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story.lead_photo.caption Even Encore azaleas say "no more" after being nipped by Jack Frost. (Special to the Democrat-Gazette/JANET B. CARSON)

Q Help! I planted 20 new azaleas two weeks before it got cold and now they look awful. Have they already died? Do you think I should dig them up and replant now or wait until spring to replant? I hate to be out so much money. I thought fall was supposed to be a great time to plant trees and shrubs, so I thought I was doing right, but something went wrong somewhere. Sad!

A Fall is an excellent time to plant many shrubs and trees, but I do not recommend planting all trees and shrubs in the fall. Marginal plants such as azaleas, gardenias, hydrangeas and crape myrtles can suffer damage in really cold winters. I advise waiting until spring to plant them. That being said, if you had planted azaleas the past two falls, they would have flown through with sailing colors; our winters were mild. You just never can predict. I would be quite surprised if your azaleas are dead. They may have some burned leaves, but I think the root system should be fine. That opinion is based on this past weather event. We still have several months of winter ahead of us with no idea of what is coming. I would make sure your plants are mulched and pay attention to water. Right now, we are in good shape with moisture, but as the winter progresses, if we don't have natural rainfall for a couple of weeks, and a hard frost is predicted, water them before the cold snap. This will ensure moisture in the soil, and thus in the plants. Other than that, do nothing. Don't prune off damaged leaves or dig up the plants. If you prune off burned foliage, you expose more of the plant to damage. Get them through the winter, wait for new growth to begin and then assess the health of the plants. Good luck!

Aphids colonizing an iris. (Special to the Democrat-Gazette)

Q Please help me figure out what these bugs are on our iris plants. Thanks.

A Your iris plants have (or I suspect had, thanks to frost) aphids. Aphids can be brown, black, green, yellow or white. They multiply quickly. They suck sap out of the foliage and can cause some mottling. They are warm-season pests, and I do not think could have survived the recent cold snap. Clean up the debris around the base of your irises for good sanitation and watch for problems next growing season. No sprays are needed now.

Brown edges on the foliage of this African violet worry its owner. (Special to the Democrat-Gazette)

Q Several of my African violets have brown edges around the leaves. Is it a disease, watering, feeding or sunlight?

A I assume the white edges of the leaves are a variegated pattern particular to this variety, but the problem is the brown burned edges on some. It appears that the damage is all on one particular aged section of leaves on this plant. If you look closely, you can see the new foliage is OK, as are the older leaves. Did you move the plants or fertilize at some point? Sometimes newer leaves are more sensitive to damage. It is possible that the burned leaves were new when the damage occurred and the plant is now growing out of the damage. Overwatering can cause problems, as can too much or too little fertilizer, and exposure to low temperatures. However, with the pattern I am seeing, I think the problem may have corrected itself. Watch the plant to see if any new leaves begin to show symptoms. If so, then we need to investigate more. If you love African violets, the African Violet Society of America is hosting its national convention in Little Rock, May 24-31. Visit the website to get more information.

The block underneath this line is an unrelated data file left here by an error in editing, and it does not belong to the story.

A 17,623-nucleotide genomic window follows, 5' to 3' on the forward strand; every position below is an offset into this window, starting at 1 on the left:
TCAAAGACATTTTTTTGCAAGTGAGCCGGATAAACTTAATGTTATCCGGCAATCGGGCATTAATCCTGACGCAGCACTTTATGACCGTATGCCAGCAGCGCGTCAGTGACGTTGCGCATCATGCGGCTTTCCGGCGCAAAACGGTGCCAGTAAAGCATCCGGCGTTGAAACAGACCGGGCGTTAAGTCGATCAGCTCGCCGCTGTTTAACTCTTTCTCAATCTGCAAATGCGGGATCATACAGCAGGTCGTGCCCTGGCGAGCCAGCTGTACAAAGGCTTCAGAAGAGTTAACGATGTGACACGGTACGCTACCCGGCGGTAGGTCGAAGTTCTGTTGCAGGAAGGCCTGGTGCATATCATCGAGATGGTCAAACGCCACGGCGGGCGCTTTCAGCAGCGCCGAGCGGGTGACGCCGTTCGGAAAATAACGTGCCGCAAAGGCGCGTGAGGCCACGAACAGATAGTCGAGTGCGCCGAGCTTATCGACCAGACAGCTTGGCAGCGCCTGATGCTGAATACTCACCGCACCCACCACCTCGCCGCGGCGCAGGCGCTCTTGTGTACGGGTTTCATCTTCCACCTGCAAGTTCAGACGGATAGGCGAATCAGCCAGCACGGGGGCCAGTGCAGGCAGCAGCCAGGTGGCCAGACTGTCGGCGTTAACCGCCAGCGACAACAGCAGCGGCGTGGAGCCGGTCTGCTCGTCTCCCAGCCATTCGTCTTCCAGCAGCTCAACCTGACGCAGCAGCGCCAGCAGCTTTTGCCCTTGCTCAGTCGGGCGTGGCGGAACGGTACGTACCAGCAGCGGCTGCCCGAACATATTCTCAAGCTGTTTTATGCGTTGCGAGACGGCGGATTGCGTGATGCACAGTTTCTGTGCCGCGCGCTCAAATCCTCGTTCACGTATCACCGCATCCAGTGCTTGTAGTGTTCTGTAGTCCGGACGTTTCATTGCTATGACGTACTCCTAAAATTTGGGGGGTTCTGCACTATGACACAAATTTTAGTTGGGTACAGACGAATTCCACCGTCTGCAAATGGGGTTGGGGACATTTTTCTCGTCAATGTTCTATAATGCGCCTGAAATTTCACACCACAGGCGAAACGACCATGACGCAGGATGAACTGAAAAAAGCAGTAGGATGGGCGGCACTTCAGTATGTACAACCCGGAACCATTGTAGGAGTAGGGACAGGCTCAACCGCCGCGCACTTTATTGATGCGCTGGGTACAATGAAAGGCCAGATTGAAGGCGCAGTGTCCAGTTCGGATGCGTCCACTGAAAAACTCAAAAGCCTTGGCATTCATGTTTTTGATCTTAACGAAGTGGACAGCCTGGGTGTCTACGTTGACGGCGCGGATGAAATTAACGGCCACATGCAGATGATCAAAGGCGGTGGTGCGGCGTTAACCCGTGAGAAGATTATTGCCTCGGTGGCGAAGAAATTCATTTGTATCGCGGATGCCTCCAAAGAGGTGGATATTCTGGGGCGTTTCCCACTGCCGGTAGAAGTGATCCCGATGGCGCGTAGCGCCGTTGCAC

Confederate rose, a hardy hibiscus, typically flowers in late October or early November. (Special to the Democrat-Gazette/JANET B. CARSON)

Q I planted what I was told was a Confederate rose this spring, and it grew and grew and grew, but I never had any flowers and now it is frozen and looks awful. I planted it in full sun, so it was not low light that was a problem. Does it take more than one year to bloom? Do I cut it back now or leave it? All the leaves are dead and twisted on the plant, and it looks pretty ugly.

A Confederate rose is Hibiscus mutabilis, and it is one of the hardy hibiscuses. Depending on where you live in Arkansas will determine whether it is an annual or perennial. It is usually reliably winter-hardy in Central Arkansas and south, and only marginally hardy farther north. It is a late-season bloomer. Normally, it doesn't flower until mid- to late-October into early November. This year's weather was unusually wet and cold early, which may have given it a slow start, and then the weather was really hot and dry in September. Then we got cold way too soon. I would not judge it for lacking blooms this year. Hopefully, it will come back next spring, and you will have better success next fall. Cut the plant back and add an extra layer of mulch around the base for more protection. It will be slow to start growing next spring.

Retired after 38 years with the University of Arkansas Cooperative Extension Service, Janet Carson ranks among Arkansas' best known horticulture experts. Her blog is at Write to her at P.O. Box 2221, Little Rock, AR 72203 or email

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HomeStyle on 11/23/2019

Print Headline: IN THE GARDEN

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